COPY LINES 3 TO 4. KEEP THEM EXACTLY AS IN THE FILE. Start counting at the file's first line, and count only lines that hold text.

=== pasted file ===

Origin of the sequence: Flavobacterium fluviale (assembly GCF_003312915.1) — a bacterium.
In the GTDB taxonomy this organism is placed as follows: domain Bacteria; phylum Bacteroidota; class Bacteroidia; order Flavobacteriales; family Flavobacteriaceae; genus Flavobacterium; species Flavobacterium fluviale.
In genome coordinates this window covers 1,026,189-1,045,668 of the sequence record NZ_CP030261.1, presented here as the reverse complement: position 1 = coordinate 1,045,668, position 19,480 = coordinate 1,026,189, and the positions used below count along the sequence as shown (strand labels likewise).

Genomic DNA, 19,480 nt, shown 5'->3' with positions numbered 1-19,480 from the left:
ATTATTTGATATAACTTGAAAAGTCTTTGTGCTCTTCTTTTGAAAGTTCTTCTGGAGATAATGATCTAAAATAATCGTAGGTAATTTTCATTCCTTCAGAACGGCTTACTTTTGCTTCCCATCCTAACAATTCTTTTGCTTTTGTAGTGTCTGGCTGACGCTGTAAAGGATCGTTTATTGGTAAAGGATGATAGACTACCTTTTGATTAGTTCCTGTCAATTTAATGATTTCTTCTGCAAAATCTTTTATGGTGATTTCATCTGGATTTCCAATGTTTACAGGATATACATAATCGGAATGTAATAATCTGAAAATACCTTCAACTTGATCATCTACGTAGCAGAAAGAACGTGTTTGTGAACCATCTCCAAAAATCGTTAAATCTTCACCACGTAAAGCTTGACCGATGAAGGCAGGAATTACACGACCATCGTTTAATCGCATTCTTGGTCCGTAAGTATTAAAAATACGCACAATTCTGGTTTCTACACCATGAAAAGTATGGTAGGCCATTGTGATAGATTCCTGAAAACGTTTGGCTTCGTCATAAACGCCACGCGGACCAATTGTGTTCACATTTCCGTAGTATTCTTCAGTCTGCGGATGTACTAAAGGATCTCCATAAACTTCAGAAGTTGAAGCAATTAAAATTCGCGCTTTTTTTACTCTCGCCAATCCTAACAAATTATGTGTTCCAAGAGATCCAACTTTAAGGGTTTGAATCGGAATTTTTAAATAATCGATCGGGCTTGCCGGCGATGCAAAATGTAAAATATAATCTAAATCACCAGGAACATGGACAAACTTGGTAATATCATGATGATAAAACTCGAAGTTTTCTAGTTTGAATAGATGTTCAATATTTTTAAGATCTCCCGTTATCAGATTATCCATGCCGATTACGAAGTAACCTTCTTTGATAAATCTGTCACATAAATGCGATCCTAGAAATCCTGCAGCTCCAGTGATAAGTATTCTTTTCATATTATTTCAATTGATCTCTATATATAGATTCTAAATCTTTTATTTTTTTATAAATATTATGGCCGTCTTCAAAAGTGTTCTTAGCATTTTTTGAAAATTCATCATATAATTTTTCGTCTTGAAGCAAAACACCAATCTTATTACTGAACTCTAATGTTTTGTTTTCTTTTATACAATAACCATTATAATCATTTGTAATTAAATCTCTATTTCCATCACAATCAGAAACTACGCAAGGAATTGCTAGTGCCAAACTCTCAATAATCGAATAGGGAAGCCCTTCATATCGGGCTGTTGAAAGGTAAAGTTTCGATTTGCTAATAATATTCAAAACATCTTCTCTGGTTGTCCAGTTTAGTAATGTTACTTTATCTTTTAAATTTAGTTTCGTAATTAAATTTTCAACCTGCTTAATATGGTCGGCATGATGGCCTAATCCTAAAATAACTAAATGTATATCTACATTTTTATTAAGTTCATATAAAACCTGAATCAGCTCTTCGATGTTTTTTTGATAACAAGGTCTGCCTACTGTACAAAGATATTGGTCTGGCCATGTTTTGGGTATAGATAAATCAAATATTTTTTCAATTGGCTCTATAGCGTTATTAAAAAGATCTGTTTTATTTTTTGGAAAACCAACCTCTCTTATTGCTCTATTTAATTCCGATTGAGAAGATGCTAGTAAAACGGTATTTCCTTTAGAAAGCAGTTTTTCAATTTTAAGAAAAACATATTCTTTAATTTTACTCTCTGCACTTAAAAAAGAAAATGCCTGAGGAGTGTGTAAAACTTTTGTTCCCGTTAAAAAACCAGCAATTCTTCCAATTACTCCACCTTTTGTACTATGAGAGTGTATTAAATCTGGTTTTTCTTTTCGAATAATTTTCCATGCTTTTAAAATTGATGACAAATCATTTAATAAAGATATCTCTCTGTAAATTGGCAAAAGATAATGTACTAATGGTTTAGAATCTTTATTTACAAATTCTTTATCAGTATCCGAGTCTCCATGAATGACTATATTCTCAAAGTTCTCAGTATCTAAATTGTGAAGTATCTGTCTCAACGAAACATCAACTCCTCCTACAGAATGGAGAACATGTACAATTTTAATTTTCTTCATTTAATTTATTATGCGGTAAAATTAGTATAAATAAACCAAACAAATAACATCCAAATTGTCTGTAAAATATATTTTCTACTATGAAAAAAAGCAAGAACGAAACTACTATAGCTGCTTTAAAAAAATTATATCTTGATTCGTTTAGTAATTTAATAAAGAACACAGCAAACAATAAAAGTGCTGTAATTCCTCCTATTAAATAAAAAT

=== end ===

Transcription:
In genome coordinates this window covers 1,026,189-1,045,668 of the sequence record NZ_CP030261.1, presented here as the reverse complement: position 1 = coordinate 1,045,668, position 19,480 = coordinate 1,026,189, and the positions used below count along the sequence as shown (strand labels likewise).

Genomic DNA, 19,480 nt, shown 5'->3' with positions numbered 1-19,480 from the left: